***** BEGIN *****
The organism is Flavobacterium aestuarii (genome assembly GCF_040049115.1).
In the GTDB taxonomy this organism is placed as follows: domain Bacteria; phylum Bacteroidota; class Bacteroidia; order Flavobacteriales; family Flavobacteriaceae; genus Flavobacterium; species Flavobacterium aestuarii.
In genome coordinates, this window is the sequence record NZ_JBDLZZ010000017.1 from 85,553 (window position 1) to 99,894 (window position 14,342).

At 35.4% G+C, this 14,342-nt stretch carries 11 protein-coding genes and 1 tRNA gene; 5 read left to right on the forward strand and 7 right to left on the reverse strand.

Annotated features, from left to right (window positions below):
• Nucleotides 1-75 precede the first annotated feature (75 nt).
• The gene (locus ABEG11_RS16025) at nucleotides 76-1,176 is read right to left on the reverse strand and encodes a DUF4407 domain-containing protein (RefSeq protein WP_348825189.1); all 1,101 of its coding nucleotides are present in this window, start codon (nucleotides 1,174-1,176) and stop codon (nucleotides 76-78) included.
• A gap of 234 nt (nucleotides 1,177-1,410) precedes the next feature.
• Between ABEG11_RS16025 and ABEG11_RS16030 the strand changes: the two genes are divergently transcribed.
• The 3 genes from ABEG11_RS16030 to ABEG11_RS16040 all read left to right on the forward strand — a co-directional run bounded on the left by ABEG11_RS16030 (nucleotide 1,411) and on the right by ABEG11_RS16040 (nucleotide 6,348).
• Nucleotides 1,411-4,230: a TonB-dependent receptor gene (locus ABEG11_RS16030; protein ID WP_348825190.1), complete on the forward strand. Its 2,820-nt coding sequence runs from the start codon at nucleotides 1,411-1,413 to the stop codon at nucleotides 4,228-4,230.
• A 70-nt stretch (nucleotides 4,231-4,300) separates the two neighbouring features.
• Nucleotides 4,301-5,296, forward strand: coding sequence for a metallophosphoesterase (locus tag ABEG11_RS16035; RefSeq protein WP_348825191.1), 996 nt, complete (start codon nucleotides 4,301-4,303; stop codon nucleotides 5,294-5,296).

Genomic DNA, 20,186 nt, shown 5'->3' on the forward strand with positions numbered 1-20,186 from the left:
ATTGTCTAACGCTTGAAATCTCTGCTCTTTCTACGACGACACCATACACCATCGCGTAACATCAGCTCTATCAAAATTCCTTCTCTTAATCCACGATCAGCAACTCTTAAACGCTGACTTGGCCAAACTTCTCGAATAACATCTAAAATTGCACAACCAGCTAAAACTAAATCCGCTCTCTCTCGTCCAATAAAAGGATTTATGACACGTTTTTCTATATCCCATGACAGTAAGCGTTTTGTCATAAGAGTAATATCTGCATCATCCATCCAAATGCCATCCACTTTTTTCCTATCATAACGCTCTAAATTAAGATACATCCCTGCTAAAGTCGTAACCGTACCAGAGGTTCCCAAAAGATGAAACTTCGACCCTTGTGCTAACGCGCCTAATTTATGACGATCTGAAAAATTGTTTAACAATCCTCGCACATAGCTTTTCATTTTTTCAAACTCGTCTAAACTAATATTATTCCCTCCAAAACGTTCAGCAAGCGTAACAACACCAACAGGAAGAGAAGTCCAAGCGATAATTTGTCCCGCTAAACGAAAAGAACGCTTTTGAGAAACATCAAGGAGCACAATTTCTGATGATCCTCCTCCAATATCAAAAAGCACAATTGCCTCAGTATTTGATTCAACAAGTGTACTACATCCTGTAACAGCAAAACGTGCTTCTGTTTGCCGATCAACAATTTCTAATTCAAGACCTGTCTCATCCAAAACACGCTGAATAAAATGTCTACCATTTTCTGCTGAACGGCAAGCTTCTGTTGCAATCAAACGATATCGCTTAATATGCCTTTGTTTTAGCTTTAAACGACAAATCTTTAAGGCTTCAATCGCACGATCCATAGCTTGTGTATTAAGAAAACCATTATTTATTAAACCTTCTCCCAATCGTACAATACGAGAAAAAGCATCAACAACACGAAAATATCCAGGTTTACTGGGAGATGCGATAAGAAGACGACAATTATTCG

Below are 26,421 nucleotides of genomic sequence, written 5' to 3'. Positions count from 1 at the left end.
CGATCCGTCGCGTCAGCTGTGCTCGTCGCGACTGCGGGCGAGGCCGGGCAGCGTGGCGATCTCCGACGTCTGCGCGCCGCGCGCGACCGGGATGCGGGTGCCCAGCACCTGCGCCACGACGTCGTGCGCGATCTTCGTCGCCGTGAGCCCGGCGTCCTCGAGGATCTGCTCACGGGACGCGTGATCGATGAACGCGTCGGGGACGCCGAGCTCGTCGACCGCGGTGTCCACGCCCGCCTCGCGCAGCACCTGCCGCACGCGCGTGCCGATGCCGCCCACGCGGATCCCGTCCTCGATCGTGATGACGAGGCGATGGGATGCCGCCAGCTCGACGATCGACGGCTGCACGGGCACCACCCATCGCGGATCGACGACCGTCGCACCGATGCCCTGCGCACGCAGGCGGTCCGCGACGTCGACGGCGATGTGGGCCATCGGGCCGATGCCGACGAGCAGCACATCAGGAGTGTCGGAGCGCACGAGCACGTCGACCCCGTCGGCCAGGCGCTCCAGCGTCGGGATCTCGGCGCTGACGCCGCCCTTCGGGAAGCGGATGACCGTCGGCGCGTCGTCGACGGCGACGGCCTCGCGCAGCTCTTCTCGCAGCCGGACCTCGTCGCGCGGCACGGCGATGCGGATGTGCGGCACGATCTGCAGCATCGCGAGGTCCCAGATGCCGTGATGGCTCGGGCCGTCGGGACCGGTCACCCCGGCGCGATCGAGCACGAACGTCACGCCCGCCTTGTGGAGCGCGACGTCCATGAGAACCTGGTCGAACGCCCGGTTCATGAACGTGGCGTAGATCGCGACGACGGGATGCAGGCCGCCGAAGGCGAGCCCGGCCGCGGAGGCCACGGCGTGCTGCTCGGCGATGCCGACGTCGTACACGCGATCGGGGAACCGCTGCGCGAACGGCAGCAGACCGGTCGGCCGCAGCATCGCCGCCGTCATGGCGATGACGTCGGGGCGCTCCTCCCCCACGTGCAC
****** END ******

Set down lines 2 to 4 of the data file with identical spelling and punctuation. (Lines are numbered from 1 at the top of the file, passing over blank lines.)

In the GTDB taxonomy this organism is placed as follows: domain Bacteria; phylum Bacteroidota; class Bacteroidia; order Flavobacteriales; family Flavobacteriaceae; genus Flavobacterium; species Flavobacterium aestuarii.
In genome coordinates, this window is the sequence record NZ_JBDLZZ010000017.1 from 85,553 (window position 1) to 99,894 (window position 14,342).

At 35.4% G+C, this 14,342-nt stretch carries 11 protein-coding genes and 1 tRNA gene; 5 read left to right on the forward strand and 7 right to left on the reverse strand.